As part of our Focus on Augmented Reality, we recently had a chance to speak with industry leaders and broadcast solutions providers about the rapid evolution of augmented reality on broadcast television.
In this first roundtable, we address the current rate of adoption, how AR is best used in broadcast and the current technical challenges broadcasters face.
Where are we on the adoption curve for AR in broadcast?
“We see augmented reality and virtual sets are being adopted faster than ever especially at the local news level,” said Ronen Lasry of Full Mental Jacket. “Stations are asking for AR and understanding it as the first step towards more ambitious VR studio production such as hybrid studios and set extensions.”
“We have barely scratched the surface [at the local level], I would say less than 10% of stations are doing true AR Graphics and or VR Scenery,” said Mack McLaughlin of FX Design Group.
“We are seeing strong adoption for AR on the major broadcast networks, especially for special events such as elections and sports. The local broadcasters are beginning use AR for their newscasts as well but to a more limited scale. As the price for tracking systems comes down and local broadcasters become more adapt to effective storytelling with the tools, we expect to see a large amount of growth for the technology,” said Gerhard Lang, Vizrt’s Chief Engineering Officer.
“Broadcast is increasingly adopting AR for enhanced storytelling, allowing for better interaction between presenters and graphics objects and even remote locations,” said Miguel Churruca of Brainstorm Multimedia.
What is AR best used for in the world of broadcast?
“Breaking out of the traditional 16:9 format of story presentation to tell better stories,” said Lasry.
“Augmented Reality broadcast applications allow for the interaction between sets, talents and virtual objects, many of them created out of external data sources such as statistics, charts, bars, and many other. These provide visually engaging representations of the data and information which can then be better explained by the presenters placed on the set,” said Churruca.
“Augmented reality enables the broadcaster to change the look and feel of his studio environment and create compelling virtual set pieces to elevate production value, better engage viewers, and enhance your storytelling,” said Haim Halperin, Avid’s Senior Principal Product Manager for Virtual Studio, Augmented Reality and Tracking.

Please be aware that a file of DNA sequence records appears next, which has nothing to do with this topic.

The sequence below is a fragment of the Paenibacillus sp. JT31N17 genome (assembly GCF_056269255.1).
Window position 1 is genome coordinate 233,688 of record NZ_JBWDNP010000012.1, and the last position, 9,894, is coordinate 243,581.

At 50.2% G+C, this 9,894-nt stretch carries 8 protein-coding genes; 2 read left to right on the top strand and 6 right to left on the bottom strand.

“AR is really about telling stories – as most graphics are. However, AR gives broadcasters an extra level of freedom to tell a complex story in a very visual way with the presenter driving the narrative since the AR graphics can be just in front of them,” said Lang.
“AR’s sweet spot will be graphical, allowing reporters to fully tell a story from all sides with 3D real-time graphics. We feel that AR will lead the way and VR will tag along as the systems will do both, once the AR is up and running, it will be much easier to then add VR elements to a newscast,” said McLaughlin.
“It opens studio space up in creative ways. Graphics can be as small as a model of a car on the news desk in front of the anchor, or massive, allowing the studio floor space to be used for large graphics and narratives,” added Lang.
What technical challenges limit AR at this time?
“AR graphics require camera movement to sell the effect to the viewers. Integrating and calibrating camera tracking systems is still a challenge despite some significant advances in the last few years,” noted Lasry.
“Apart from the quality of the graphics and backgrounds, the most important challenge is the integration and continuity of the whole scene,” said Churruca. “Having tracked cameras, remote locations and graphics moving accordingly, perfect integration, perspective matching and full broadcast continuity are paramount to provide the audience with a perfect viewing experience.”
“AR is not effective when not properly planned. To be effective, accurate tracking is essential; care must be given to the virtual elements to ensure that they are properly placed within the studio, and the elements themselves serve their purpose. It is also essential that the elements are designed in a way that can best used; transparent, realistic, and multi-dimensional, etc.,” said Halperin.
“Of course, real-time requirements will affect the rendering or the complexity of the setup to ensure the best output quality,” added Churruca.
“There is not much limiting the use of AR anymore. The tracking systems available are becoming less expensive and easier to use and image-based tracking technology is getting more accurate and reliable, ” said Lang. “The template-based workflows will allow them to easily build the AR graphics for daily productions in a standardized format, while special designs can be built by the design teams.”
“I think it’s more the unknown than the real difficulty in adding the technology to the newscast, also as many station groups automate their newscasts, not all AR systems are compatible with all automation systems,” notes McLaughlin. “Along those same lines each AR system is unique with very few if any standards, this makes the comparison shopping very difficult. It’s much easier to compare video arrays and make a choice on image quality or price, it’s very difficult to compare AR/VR systems head to head.”
“The challenge comes in experimentation for the broadcaster to see what works best for them. To take the time to try to tell stories and get the on-air talent used to working with the graphics,” added Lang.
– Miguel Churruca of Brainstorm Multimedia
– Haim Halperin of Avid
– Gerhard Lang of Vizrt
– Ronen Lasry of Full Mental Jacket
– Mack McLaughlin of FX Design Group
Stay tuned for our second roundtable later this week. In it, our panel addresses making AR practical for broadcasters along with augmented reality advantages.